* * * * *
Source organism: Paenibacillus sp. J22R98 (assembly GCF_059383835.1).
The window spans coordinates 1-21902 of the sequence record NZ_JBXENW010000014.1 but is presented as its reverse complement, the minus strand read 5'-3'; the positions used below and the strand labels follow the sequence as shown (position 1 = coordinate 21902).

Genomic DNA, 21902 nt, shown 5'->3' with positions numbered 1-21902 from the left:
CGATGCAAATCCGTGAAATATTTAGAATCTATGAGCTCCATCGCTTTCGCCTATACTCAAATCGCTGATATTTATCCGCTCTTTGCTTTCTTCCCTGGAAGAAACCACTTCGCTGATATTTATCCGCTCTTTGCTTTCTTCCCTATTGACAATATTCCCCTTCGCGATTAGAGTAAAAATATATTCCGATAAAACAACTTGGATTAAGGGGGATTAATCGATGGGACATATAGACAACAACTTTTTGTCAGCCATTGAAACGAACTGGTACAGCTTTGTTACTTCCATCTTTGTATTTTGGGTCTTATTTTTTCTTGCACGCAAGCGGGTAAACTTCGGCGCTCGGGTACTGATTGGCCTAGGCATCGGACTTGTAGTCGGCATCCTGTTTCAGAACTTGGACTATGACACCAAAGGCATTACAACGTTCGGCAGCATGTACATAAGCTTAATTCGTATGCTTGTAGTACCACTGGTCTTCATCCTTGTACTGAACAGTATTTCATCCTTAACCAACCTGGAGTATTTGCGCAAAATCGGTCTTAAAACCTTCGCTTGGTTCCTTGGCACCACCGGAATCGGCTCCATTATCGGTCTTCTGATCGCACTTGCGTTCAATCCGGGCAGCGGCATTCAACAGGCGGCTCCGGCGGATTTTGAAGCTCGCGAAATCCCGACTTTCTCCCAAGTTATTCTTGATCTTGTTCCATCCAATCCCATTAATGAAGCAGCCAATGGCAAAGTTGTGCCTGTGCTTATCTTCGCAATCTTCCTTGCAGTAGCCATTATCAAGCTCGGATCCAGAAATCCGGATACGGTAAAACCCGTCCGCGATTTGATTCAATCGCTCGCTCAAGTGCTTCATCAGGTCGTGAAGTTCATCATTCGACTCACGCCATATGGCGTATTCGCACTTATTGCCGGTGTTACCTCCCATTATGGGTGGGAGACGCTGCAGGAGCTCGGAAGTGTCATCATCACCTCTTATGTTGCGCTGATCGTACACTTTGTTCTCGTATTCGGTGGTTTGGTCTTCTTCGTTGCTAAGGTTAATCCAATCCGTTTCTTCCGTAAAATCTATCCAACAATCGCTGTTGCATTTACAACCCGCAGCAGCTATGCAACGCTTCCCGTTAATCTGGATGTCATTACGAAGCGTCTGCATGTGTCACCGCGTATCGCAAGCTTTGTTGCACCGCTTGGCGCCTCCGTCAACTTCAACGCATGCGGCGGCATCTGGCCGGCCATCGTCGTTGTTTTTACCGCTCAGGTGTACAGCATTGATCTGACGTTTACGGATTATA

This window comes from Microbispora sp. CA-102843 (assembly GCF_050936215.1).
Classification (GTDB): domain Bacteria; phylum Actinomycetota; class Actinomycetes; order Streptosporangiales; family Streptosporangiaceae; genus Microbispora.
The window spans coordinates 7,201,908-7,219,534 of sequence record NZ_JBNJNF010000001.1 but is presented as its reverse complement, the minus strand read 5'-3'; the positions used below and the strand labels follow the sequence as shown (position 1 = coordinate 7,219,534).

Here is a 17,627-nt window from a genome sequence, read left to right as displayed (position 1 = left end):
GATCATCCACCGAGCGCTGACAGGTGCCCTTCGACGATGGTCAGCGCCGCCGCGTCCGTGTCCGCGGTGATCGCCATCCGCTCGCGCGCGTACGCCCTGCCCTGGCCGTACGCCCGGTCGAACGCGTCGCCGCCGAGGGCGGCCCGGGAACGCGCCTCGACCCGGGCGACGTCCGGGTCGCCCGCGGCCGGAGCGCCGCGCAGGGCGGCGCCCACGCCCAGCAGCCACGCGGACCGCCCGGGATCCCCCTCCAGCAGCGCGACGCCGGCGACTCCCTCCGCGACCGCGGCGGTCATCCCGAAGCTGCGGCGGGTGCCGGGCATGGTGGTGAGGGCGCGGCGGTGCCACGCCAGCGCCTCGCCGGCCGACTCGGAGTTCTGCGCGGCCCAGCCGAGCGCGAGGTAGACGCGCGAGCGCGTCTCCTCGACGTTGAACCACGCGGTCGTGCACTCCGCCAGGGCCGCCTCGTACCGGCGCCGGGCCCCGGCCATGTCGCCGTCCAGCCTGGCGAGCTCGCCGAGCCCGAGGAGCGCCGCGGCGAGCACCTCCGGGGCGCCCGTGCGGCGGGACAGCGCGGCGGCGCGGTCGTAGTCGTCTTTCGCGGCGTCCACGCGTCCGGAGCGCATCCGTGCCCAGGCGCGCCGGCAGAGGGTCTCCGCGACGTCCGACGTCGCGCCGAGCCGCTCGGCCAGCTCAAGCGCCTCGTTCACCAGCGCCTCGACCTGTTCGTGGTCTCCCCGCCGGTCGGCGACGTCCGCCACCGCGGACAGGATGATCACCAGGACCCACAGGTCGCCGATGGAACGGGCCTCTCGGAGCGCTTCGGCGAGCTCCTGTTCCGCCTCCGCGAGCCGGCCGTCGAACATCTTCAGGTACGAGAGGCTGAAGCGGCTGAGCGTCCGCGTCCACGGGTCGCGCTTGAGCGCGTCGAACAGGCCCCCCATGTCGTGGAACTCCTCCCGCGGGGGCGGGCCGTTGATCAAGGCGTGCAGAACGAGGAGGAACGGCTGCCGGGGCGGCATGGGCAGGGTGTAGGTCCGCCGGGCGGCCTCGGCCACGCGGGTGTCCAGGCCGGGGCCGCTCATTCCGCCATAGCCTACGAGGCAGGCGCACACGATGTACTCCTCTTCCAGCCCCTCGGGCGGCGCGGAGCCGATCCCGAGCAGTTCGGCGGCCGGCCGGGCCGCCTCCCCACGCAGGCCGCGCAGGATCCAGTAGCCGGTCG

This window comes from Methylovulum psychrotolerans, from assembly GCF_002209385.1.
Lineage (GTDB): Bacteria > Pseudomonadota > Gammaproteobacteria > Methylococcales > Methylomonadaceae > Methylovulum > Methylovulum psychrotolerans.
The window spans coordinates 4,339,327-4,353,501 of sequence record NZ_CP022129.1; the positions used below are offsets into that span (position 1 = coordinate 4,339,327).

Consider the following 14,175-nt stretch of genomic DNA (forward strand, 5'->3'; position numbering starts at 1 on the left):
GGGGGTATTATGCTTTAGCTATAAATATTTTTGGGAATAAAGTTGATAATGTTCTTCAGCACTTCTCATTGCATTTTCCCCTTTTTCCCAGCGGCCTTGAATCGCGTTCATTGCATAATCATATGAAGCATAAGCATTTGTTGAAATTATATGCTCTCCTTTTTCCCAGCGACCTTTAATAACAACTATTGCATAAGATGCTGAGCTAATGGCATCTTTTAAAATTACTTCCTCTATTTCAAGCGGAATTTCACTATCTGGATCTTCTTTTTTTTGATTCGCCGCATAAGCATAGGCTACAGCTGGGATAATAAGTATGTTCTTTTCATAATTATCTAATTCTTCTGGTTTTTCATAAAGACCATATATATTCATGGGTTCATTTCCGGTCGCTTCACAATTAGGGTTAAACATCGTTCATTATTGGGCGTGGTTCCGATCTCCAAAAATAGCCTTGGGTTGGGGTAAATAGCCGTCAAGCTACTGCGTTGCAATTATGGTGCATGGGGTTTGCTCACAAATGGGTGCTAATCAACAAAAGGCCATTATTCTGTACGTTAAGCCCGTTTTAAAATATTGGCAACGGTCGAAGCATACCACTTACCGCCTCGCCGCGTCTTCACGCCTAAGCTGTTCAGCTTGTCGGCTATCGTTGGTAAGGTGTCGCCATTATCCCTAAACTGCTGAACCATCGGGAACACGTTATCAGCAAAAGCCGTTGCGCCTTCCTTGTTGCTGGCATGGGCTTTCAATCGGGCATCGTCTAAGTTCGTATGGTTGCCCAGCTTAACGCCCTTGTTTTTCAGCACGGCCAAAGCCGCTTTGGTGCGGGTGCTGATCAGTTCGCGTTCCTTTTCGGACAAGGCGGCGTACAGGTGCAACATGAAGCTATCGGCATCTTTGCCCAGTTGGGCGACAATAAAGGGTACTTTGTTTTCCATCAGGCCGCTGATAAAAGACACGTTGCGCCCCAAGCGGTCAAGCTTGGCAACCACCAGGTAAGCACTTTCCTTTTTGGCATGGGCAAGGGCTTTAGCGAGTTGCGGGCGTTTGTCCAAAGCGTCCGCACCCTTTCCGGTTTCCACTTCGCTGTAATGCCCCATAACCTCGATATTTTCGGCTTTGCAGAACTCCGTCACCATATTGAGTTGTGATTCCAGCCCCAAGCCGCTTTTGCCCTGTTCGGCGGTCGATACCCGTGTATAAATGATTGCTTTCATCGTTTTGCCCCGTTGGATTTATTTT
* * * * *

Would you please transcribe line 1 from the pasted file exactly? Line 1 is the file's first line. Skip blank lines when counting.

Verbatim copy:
Source organism: Paenibacillus sp. J22R98 (assembly GCF_059383835.1).